Matsushita Develops the AlGaN/GaN Power FET on Silicon Substrate

December 15, 2004
Matsushita Develops the AlGaN/GaN Power FET on Silicon Substrate

Matsushita's novel technology achieves a low-cost, low-loss fast switching device with 1/10 on-state resistance of Si power MOS

Matsushita Electric Industrial Co., Ltd., best known for its Panasonic brand products, today announced the development of a new transistor to revolutionize switching devices. The new transistor can be used as a low-loss power switching device in applications like inverters for home electric appliances, hybrid cars and switching power supplies.

The AlGaN/GaN power FET is an aluminum gallium nitride (AlGaN)/gallium nitride (GaN) field effect transistor (FET) fabricated on an inexpensive silicon. The transistor uses Panasonic's own crystal growing technology and GaN materials that have over 10 times the breakdown voltage and below 1/5 lower resistance of existing silicon (Si). As a result, it has achieved a 350 V breakdown voltage, same as Si power metal-oxide-semiconductors (MOS), a very low specific on-state resistance of 1.9 m Ohm cm2 (below 1/10 of Si power MOS), and high-speed power switching of less than 0.1 nanosecond (below 1/100 of Si power MOS). The transistor also has a current handling capability of 150 A (over five times that of Si power MOS).

Just one of these new transistors can substitute more than 10 parallel-connecting Si power MOSFETs, contributing significantly to power savings and miniaturization of electronic products. By adopting silicon substrates, the material cost is drastically reduced to less than 1/100 of silicon carbide (SiC) power MOSFETs.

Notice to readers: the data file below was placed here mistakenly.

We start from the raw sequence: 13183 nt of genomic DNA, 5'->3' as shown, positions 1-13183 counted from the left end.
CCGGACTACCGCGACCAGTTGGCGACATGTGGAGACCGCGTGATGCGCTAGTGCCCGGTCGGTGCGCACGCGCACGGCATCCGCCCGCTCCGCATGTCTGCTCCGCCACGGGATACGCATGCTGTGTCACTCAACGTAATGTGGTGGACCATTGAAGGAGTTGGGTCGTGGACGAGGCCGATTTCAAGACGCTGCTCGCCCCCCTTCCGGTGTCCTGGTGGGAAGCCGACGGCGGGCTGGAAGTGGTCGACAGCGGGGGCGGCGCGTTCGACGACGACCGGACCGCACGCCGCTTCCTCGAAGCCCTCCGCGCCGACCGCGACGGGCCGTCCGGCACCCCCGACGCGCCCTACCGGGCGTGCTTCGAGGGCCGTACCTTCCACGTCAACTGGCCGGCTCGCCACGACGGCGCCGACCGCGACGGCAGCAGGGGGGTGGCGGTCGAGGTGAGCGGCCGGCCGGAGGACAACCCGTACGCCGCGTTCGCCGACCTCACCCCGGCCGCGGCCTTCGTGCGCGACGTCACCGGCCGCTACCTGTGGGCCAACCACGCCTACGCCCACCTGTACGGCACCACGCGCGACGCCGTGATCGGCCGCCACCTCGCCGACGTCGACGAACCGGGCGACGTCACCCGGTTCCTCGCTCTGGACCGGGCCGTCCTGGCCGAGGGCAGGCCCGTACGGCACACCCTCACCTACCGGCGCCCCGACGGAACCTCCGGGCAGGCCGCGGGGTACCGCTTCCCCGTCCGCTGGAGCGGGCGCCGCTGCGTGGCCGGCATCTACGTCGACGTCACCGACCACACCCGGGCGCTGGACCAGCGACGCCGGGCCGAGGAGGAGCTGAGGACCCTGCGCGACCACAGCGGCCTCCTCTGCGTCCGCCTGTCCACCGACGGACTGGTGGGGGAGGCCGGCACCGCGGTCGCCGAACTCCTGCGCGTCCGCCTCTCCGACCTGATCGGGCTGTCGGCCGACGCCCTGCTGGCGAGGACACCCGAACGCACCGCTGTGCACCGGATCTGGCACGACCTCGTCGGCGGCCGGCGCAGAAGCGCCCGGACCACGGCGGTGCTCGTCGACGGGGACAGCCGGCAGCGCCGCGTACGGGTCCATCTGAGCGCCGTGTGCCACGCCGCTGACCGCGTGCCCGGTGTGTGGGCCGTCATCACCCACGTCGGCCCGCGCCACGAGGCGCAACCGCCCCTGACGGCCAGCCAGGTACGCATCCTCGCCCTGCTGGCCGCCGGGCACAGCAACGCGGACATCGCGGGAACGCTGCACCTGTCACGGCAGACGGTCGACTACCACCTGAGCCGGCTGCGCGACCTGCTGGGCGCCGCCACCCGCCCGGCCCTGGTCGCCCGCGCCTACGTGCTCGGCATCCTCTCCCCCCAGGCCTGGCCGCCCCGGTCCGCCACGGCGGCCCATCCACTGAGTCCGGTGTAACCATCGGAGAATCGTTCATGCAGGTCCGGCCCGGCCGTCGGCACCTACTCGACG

The new AlGaN/GaN power FET is the result of development of Panasonic's source-via-grounding (SVG) structure technology where the transistor source electrode is connected to the Si substrate through holes formed on the surface side. This eliminates source wires, bonding and pads from the substrate surface. Consequently, the chip size and wire inductance are significantly reduced.

An AlN/AlGaN buffer layer grown at a high temperature and an AlN/GaN multi-layer film are used on the first layer to reduce defect density on the Si substrate and improve the heterojunction interface quality. Panasonic developed the GaN growth technology in partnership with Professor Takashi Egawa of the Research Center for Nano-Device and System, Nagoya Institute of Technology. The new technology has been vital in making the new high power AlGaN/GaN FET.

By successfully growing GaN on an Si substrate, Panasonic responded, for the first time in the world, to the needs for low-loss switching devices that combine both high breakdown voltage and low specific on-state resistance. It was becoming increasingly difficult for current Si power MOSFETs to fulfill the needs.

Matsushita Electric Industrial Co., Ltd. has applied for 39 patents in Japan and 26 patents overseas on the new transistor.

The results of this development will be presented at the International Electron Devices Meeting (IEDM) 2004 held in San Francisco from December 13 to 15, 2004.

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